The contribution of these nematode initiation factors to the translation of TMG-capped RNAs suggests that the SL affects translation initiation. To confirm this, we examined the kinetics of translation and the formation of 80S ribosomes on TMG-capped RNAs. Time course translation experiments revealed that the difference between WT and mutant SL is a difference in the rate of translation (see Fig. S6A and B in the supplemental material), which indicates that the initiation processes for these two messages are different (34, 40). We also observed that more 80S ribosomes accumulate on the wild-type SL mRNA (see Fig. S6B in the supplemental material). Overall, these data confirm that the SL's enhancement of translation takes place at the initiation step. Unfortunately, using sucrose gradients with Ascaris extract, we were unable to resolve or trap 43S ribosome-loaded mRNAs, so we could not determine whether translation is affected before or after 43S complex loading.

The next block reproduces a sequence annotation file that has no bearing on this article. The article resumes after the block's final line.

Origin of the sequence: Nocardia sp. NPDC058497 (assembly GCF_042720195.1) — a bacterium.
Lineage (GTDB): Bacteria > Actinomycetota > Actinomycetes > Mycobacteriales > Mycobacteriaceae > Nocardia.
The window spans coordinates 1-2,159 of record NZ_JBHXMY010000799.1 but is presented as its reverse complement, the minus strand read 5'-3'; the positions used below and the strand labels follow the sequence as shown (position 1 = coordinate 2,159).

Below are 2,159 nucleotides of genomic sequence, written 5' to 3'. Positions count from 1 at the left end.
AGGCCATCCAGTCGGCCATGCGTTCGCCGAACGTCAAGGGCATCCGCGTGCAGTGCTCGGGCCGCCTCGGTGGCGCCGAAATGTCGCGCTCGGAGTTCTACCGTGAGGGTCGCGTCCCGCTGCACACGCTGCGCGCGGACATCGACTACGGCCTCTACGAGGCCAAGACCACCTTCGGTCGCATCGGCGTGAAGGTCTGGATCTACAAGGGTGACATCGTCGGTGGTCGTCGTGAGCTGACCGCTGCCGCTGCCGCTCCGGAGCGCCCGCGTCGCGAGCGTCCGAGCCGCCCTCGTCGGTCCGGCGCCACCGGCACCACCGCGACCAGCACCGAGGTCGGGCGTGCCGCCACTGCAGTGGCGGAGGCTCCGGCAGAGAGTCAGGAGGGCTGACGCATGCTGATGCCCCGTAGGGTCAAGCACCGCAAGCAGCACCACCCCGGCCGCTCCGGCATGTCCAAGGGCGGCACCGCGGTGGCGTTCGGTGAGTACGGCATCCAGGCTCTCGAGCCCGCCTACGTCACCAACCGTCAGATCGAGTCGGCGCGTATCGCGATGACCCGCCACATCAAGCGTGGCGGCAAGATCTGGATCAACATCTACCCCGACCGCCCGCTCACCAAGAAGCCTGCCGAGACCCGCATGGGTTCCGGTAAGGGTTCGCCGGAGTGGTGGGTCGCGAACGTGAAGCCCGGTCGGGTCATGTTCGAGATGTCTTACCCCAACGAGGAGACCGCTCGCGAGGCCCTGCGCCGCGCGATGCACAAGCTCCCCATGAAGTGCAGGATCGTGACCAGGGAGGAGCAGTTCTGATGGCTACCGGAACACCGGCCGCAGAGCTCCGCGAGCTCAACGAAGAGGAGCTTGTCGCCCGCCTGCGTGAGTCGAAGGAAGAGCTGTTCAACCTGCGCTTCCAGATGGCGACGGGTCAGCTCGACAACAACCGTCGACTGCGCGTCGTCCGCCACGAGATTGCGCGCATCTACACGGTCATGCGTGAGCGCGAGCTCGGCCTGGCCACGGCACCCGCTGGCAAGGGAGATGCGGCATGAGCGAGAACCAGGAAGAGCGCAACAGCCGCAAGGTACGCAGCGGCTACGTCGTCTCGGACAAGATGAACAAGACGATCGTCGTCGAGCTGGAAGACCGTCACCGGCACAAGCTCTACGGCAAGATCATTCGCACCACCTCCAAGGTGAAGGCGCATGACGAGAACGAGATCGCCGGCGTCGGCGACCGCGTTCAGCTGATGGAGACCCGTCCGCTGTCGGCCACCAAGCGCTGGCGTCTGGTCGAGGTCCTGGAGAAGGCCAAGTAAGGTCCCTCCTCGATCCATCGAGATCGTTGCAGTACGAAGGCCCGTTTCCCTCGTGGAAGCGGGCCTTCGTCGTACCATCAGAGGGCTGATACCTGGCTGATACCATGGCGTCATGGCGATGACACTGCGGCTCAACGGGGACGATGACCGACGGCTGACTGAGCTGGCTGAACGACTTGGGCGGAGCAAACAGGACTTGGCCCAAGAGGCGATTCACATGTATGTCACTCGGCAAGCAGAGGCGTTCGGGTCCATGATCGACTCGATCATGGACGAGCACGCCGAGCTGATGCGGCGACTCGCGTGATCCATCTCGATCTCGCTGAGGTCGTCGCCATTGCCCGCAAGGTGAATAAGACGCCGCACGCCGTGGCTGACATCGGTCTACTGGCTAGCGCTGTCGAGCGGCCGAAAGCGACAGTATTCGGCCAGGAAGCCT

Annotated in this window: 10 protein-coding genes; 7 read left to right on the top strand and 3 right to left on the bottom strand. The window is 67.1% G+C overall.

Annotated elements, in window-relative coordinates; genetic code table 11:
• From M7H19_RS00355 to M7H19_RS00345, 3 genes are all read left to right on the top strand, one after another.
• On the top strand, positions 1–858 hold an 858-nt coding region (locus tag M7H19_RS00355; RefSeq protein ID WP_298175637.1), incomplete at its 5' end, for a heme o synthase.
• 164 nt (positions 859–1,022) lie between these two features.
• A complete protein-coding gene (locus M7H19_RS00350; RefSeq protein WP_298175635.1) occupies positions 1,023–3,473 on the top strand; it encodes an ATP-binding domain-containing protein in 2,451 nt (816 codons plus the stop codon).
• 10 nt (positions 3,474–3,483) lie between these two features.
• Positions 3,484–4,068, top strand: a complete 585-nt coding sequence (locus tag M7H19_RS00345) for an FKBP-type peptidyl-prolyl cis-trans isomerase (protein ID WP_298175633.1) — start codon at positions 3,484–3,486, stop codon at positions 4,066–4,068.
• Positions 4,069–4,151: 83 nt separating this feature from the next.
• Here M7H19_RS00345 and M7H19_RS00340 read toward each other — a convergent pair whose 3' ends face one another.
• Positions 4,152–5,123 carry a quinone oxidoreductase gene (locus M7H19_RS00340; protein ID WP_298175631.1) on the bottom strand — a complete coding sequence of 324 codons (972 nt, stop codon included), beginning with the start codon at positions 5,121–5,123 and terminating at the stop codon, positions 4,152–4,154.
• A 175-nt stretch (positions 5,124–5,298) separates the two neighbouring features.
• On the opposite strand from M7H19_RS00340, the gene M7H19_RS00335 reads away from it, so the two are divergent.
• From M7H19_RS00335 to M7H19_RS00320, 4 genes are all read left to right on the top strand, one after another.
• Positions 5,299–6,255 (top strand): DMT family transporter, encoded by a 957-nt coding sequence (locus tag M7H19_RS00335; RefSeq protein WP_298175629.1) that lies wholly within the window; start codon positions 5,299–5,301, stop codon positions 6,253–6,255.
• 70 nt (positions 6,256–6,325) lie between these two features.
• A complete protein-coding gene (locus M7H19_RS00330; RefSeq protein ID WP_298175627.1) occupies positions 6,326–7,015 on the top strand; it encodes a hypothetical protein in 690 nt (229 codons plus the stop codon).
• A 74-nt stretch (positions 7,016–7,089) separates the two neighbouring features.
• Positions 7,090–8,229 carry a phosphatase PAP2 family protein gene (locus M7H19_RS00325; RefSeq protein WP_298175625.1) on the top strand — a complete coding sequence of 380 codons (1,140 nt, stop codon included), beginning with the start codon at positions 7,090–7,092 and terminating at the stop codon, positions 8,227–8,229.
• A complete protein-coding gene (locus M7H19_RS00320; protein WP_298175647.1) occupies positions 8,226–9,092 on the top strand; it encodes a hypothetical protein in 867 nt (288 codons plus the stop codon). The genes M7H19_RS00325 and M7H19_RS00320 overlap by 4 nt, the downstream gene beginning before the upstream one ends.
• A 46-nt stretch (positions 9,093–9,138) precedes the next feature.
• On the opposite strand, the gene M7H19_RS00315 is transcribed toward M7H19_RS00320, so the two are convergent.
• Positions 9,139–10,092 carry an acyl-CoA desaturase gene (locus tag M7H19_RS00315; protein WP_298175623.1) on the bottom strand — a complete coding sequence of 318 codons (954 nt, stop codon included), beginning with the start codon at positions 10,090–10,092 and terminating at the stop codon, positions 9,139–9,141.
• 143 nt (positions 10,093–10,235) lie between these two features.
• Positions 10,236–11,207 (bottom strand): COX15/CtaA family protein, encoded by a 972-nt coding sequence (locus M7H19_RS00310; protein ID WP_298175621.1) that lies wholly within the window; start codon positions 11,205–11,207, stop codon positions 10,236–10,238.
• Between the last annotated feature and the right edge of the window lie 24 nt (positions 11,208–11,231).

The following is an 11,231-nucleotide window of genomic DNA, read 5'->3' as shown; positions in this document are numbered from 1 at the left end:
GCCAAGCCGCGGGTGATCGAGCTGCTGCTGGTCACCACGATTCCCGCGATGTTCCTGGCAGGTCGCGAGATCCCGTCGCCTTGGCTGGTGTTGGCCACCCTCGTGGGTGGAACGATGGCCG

One hypothesis addressing how the nematode eIF4E/G complex works with the SL is that the SL stem-loop enhances eIF4E/G affinity for TMG-capped RNA. In order to examine this hypothesis, we used surface plasmon resonance (SPR) (32, 41) and different TMG-capped, polyadenylated small RNAs annealed to 5′ biotin-oligo(dT) immobilized on a streptavidin chip (see Materials and Methods). The recombinant Ascaris eIF4E-3/G complex showed the same relative affinity for the WT SL, the 10,11 GT Mut 3 SL, and the stem-loop compensatory AC,GT Mut SL RNAs (Table (Table1;1; also see Fig. S7A in the supplemental material). These binding data are in agreement with translation experiments demonstrating that the trimethylguanosine cap analog, which directly blocks capped-RNA recruitment to eIF4F (24), does not differentially inhibit TMG-capped messages with or without the SL (see Fig. S7B in the supplemental material). UV cross-linking experiments showed that recombinant Ascaris eIF4E-3 alone did not have an increased affinity for TMG-capped RNAs in the presence of the SL stem-loop (see Fig. S7C in the supplemental material). Similar experiments using filter binding and other SPR experiments confirmed these results (data not shown). Overall, these data suggest that the SL enhancement of translation does not involve the cap-binding affinity of the eIF4E/G complex for the RNA. In the wheat germ experiments represented by Fig. Fig.4B,4B, the Ascaris eIF4E-3/G complex provided a nearly 2-fold boost to TMG-WT SL mRNA translation. Thus, it remains possible that additional factors may be required to promote cap-binding or translation initiation.